NY Times Unhappy With 'Weird' Mueller Decisions, Hits Barr on Page One: 'Is He Impartial?'

March 26th, 2019 9:44 PM

Days after the Mueller report dropped with a thud, disappointing the vengeful left, the New York Times is hurriedly changing the subject and burying the lead, moving on from “collusion” to unsubstantiated hints that Trump could still be guilty of “obstruction of justice” -- if not for acts involving the actual collusion investigation, then maybe Stormy Daniels...or something.

Tuesday’s front-page story by Charlie Savage, Mark Mazzetti, and Katie Benner found reporters desperately spinning the subject to “obstruction of justice” while smearing Attorney General Bill Barr’s motives. “Barr’s Move Ignites a Debate: Is He Impartial?” Here they were (click “expand”):

William P. Barr was a lawyer in private practice in June when he wrote an unsolicited memo to the Justice Department that was sharply skeptical of the special counsel’s inquiry into whether President Trump illegally obstructed justice.

Nine months later, Mr. Trump is cleared of that offense, and he has Mr. Barr, his new attorney general, to thank.

Mr. Barr’s decision to declare that evidence fell short of proving Mr. Trump illegally obstructed the Russia inquiry was an extraordinary outcome to a narrative that has unspooled over nearly two years. Robert S. Mueller III was appointed as special counsel to remove the threat of political interference from an investigation involving the president, but he reached no conclusion on the key question of whether Mr. Trump committed an obstruction-of-justice offense.

Mr. Barr stepped in to make the determination, bringing the specter of politics back into the case. Senior Justice Department officials defended his decision as prudent and within his purview, but it reignited a debate about the role of American law enforcement in politically charged federal investigations that has roiled since James B. Comey, as F.B.I. director in 2016, excoriated Hillary Clinton even in announcing that he was recommending she not be charged over her handling of classified emails.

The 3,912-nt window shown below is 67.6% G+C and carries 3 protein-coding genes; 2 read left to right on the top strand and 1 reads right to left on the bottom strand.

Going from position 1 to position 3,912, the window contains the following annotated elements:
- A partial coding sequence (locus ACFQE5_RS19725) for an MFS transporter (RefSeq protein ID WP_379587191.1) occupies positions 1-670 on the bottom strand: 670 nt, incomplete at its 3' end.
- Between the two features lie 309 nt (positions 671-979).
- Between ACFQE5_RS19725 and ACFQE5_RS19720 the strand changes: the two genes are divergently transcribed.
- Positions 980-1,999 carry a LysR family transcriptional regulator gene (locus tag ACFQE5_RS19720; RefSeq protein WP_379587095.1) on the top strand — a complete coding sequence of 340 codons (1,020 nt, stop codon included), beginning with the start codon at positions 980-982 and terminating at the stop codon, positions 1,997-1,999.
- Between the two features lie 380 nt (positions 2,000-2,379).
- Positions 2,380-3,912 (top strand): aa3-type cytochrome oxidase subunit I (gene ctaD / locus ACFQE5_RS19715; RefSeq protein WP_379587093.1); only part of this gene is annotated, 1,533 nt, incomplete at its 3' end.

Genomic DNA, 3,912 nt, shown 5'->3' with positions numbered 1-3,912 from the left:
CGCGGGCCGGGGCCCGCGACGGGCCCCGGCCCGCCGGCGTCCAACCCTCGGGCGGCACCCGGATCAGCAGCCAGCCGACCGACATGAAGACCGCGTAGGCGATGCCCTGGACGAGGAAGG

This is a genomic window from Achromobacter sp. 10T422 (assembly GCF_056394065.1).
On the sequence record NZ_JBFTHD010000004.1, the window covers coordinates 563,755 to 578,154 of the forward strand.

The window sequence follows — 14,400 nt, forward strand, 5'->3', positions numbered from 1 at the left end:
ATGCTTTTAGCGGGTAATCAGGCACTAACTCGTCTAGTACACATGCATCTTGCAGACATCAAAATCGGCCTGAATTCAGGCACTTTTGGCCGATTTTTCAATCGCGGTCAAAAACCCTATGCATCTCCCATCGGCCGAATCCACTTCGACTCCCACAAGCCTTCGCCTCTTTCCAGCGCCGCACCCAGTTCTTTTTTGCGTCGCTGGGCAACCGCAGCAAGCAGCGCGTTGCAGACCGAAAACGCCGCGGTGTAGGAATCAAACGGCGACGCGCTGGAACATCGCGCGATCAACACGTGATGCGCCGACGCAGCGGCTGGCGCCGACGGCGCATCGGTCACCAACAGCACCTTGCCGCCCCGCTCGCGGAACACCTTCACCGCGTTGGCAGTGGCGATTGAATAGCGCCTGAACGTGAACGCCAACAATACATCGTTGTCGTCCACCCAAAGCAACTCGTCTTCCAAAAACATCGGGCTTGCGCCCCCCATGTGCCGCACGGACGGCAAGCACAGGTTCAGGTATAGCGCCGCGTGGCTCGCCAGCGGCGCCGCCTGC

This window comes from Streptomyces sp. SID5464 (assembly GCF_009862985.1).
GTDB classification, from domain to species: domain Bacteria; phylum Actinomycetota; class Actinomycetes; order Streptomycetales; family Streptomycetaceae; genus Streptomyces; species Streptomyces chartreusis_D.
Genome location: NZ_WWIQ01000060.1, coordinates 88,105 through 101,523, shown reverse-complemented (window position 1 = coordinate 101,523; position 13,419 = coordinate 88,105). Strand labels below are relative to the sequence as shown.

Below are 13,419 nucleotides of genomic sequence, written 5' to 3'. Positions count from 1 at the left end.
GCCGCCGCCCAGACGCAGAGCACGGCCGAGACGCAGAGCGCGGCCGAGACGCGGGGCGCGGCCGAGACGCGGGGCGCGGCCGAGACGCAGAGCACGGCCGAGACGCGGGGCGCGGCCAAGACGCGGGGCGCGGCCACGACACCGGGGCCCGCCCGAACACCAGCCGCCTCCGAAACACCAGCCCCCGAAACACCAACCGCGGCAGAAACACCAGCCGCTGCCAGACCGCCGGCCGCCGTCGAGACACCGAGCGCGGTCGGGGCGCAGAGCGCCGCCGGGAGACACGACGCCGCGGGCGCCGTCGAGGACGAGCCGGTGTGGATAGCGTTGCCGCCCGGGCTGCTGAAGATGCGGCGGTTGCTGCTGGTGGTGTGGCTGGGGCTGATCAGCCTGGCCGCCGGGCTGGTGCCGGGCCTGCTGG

The reporters offered some weak strands to hint at Trump “obstruction” before downplaying the whole “collusion” angle while scouring around for things Trump might conceivably find worth obstructing justice about:

But in narrowly focusing on a lack of evidence that the Trump campaign reached any agreement with the Russian government on sabotaging the election, legal experts said, Mr. Barr left out other reasons the president may have had for wanting to stymie a wide-ranging investigation: It could uncover other crimes and embarrassing facts.

Indeed, it did. The special counsel investigation uncovered a scheme between the president and his former lawyer Michael D. Cohen to violate campaign finance laws by paying hush money to an adult-film actress who alleged an affair with Mr. Trump, which he denies...

The Tuesday edition of The Times’s popular “The Daily” podcast, hosted by former reporter Michael Barbaro, featured Russian investigation reporter Michael Schmidt, who made many of the same points -- and showed how far the reputation of the Mueller investigation has fallen among its erstwhile supporters.

He opened by saying provocatively that “the special counsel regulation, the way this investigation was set up, has failed,” for punting on the question of obstruction of justice and allegedly leaving the determination up to “political appointees” like Barr.

Oover ominous minor-key music, hosts culled from various news outlets read headlines about other events in the Trump scandal universe, including (snore) Michael Cohen and Stormy Daniels. Schmidt sounded positively aggrieved with Mueller, the former liberal hero: “We couldn’t come up with the idea that Mueller, who’s been there for two years, would at the end of the day throw up his hands and say, ‘I can’t make a determination on this.’”

Schmidt and host Barbaro do some conspiratorial speculation based on Barr’s previous, unsolicited memo to the Trump administration, while Schmidt puzzles over Mueller’s “highly weird thing” about not making a prosecutorial call on obstruction of justice.

Before he suddenly learned the Mueller prosecution was a weird failure, Schmidt helped celebrate a prosecutor in Mueller’s office, cowriting a celebration of Andrew Goldstein that included this paean to Mueller: “Mr. Mueller is often portrayed as the omnipotent fact-gatherer...”

Omnipotent no more, apparently.